Four Imperial People awarded Academy of Medical Sciences Fellowships

Four Trust researchers have been elected to the Fellowship of the Academy of Medical Sciences for their work in biomedical and health research.

The researchers are among 60 outstanding biomedical and health scientists to be elected Fellows of the Academy of Medical Sciences (AMS) this year.

According to the AMS, the new Fellows have been recognised for their remarkable contributions to biomedical and health science and their ability to generate new knowledge and improve the health of people everywhere.

The new Fellows from Imperial College Healthcare are Professor George Hanna, Professor Iain McNeish, Professor Shiranee Sriskandan, and Professor Anthony Gordon. They will be formally admitted to the Academy on 27 June 2022.

Professor Tim Orchard, chief executive of Imperial College Healthcare NHS Trust, said: “I am extremely proud to see four of our staff have been elected to the Fellowship of the Academy of Medical Sciences. I would like to congratulate them all on this incredible achievement and on the recognition of their vital research.”

Professor Jonathan Weber, Dean of the Faculty of Medicine, said: “It is a privilege to be able to say that six of our researchers have been elected to fellowship of the Academy of Medical Sciences this year. These richly deserved awards are a testament to their outstanding academic careers and the high quality of biomedical research across Imperial College in recent years.

“On behalf of the College, I would like to warmly congratulate all of these new Fellows on this public recognition of all their outstanding achievements.”

Professor Anthony Gordon, consultant in intensive care medicine at Imperial College Healthcare NHS Trust and Chair in anaesthesia and critical care at Imperial College London
Anthony Gordon is Chair in Anaesthesia and Critical Care at Imperial and an internationally recognised scientific leader in his field. His work focuses on translating research into improved care for patients with sepsis, including developing precision medicine and investigating the use of -omic techniques and artificial intelligence (AI) to improve outcomes.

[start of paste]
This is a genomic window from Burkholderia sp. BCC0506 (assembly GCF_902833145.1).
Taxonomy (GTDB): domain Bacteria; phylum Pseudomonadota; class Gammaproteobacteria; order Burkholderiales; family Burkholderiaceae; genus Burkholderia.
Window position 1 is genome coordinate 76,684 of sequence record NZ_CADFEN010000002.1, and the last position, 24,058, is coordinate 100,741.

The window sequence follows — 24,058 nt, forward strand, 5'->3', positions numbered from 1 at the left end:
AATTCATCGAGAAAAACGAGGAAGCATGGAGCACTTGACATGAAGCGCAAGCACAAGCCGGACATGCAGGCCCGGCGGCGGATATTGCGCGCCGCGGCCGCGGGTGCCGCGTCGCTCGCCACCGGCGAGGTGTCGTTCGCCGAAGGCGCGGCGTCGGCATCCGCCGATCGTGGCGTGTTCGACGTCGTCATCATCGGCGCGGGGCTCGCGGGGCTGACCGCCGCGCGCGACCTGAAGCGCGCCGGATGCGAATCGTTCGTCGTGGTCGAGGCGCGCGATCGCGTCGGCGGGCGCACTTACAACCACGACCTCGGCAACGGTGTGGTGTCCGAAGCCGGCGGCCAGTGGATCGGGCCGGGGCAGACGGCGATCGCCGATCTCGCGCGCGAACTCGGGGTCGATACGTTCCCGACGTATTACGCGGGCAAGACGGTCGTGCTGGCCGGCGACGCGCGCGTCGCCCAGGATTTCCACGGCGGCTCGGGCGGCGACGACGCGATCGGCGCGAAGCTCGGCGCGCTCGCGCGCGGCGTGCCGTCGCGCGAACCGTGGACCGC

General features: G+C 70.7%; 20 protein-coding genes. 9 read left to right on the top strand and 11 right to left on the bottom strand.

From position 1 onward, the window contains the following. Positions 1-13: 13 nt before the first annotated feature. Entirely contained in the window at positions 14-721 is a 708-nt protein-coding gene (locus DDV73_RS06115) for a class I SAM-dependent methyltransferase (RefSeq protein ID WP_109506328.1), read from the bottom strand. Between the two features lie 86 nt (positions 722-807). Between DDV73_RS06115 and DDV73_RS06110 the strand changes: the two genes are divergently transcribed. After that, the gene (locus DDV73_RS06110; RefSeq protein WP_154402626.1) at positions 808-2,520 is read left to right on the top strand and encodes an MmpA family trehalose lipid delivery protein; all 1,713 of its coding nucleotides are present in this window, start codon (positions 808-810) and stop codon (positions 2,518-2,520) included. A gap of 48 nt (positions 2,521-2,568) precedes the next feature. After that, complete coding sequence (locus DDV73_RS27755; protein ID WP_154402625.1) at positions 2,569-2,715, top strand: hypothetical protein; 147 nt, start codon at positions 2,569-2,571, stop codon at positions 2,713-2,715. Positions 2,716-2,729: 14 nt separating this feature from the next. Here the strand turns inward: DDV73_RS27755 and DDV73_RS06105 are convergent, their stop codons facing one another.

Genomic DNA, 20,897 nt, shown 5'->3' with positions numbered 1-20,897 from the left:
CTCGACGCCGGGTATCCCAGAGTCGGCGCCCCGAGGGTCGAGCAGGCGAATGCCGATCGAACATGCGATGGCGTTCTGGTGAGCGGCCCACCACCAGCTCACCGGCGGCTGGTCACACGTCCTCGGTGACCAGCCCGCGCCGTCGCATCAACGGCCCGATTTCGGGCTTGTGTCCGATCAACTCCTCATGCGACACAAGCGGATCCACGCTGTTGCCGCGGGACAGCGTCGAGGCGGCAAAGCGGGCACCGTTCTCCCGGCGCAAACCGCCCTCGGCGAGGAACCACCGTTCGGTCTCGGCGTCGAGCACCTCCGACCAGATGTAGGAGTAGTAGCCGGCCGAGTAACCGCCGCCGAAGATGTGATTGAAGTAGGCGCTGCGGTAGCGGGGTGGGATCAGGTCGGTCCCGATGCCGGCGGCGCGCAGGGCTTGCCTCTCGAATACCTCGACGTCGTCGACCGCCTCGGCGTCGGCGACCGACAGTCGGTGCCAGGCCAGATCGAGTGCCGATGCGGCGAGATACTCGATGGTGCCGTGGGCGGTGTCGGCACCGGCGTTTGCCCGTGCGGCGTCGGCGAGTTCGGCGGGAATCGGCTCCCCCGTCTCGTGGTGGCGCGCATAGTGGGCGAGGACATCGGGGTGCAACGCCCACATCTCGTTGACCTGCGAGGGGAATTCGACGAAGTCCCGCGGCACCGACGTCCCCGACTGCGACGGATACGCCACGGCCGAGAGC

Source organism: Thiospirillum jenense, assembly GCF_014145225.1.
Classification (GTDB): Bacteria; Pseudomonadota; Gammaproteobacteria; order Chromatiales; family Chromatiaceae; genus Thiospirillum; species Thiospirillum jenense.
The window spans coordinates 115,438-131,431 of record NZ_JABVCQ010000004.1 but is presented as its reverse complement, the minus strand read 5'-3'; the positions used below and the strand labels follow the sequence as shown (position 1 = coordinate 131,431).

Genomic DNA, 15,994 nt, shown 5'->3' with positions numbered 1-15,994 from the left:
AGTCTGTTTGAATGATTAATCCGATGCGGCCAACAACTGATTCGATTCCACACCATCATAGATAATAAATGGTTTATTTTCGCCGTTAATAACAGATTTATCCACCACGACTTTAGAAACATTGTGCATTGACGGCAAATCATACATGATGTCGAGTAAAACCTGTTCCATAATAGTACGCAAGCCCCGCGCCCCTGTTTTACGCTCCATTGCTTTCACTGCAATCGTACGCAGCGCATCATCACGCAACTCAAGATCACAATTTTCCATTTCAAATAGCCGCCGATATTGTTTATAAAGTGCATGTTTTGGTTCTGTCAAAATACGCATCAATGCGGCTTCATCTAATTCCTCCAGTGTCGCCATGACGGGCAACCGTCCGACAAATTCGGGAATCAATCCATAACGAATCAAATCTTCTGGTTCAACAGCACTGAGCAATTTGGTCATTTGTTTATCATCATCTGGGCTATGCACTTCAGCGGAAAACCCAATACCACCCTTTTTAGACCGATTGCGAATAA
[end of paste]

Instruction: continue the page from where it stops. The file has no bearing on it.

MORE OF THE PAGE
Over the course of the pandemic, he has led efforts to evaluate treatments for critically ill patients with Covid-19, as UK Chief Investigator for the international REMAP-CAP trial. The innovative adaptive trial design enabled the team to test multiple interventions and demonstrate the clinical effectiveness of treatments including monoclonal antibodies, blood thinners and corticosteroids, which has ultimately led to saving thousands of lives globally.

Professor Gordon said: “I am honoured that the Academy has recognised my contributions to research in the area of critical care. I am fortunate to work with a wonderful team at Imperial and also have so many great collaborators around the world that have enabled us to improve care for critically ill patients with sepsis and Covid-19.”

Professor George Hanna, consultant upper GI surgeon and head of the division of surgery at Imperial College London
George Hanna is also the Director of the NIHR London In Vitro Diagnostic Cooperative. He leads a CRUK research programme to develop and validate a non-invasive breath test as a platform diagnostic technology to detect gastrointestinal cancers. He is also a consultant oesophageal cancer surgeon working at Hammersmith Hospital, part of the Trust.

Professor Hanna said: “The recognition by the Academy of Medical Sciences is a credit to the high quality and hard work of my research team at Imperial for whom I will be always grateful.”

Professor Iain McNeish, Professor of oncology and the head of the division of cancer
Iain McNeish’s research is focused on ovarian cancer, specifically on developing improved therapies through improved understanding of disease biology. He is also the Director of the Ovarian Cancer Action Research Centre and Cancer theme lead in the Imperial NIHR Biomedical Research Centre. Through the British Translational Research Ovarian Cancer Collaborative (BriTROC) project, he is working to understand what causes ovarian cancer to recur.

Professor McNeish said: “I am delighted (but rather surprised) to have been elected as a Fellow of the Academy of Medical Sciences.

“My main thanks must go to my research team at Imperial, who do all the hard work and with whom it is a privilege to work, and to my colleagues at Hammersmith Hospital who have done so much to support our clinical trials.

Professor Shiranee Sriskandan, Professor and honorary consultant in infectious diseases
Shiranee Sriskandan is a Professor of Infectious Diseases who works at the Hammersmith Hospital campus and in the MRC Centre for Molecular Bacteriology & Infection at Imperial. Her team’s work focuses on Streptococcus pyogenes, the bacterium that causes tonsillitis and scarlet fever, alongside research on invasive infections such as necrotising fasciitis, maternal sepsis, and toxic shock. The research group is aiming to understand trends in bacterial diseases to inform public health interventions.

Professor Sriskandan said: “Working at the interface between patients with acute infections and laboratory science can be challenging, but I am lucky to have had the support of many colleagues and collaborators.

“I am grateful to the Academy and hope that this fellowship will help me to increase awareness of the burden of group A streptococcal disease, both here and worldwide.”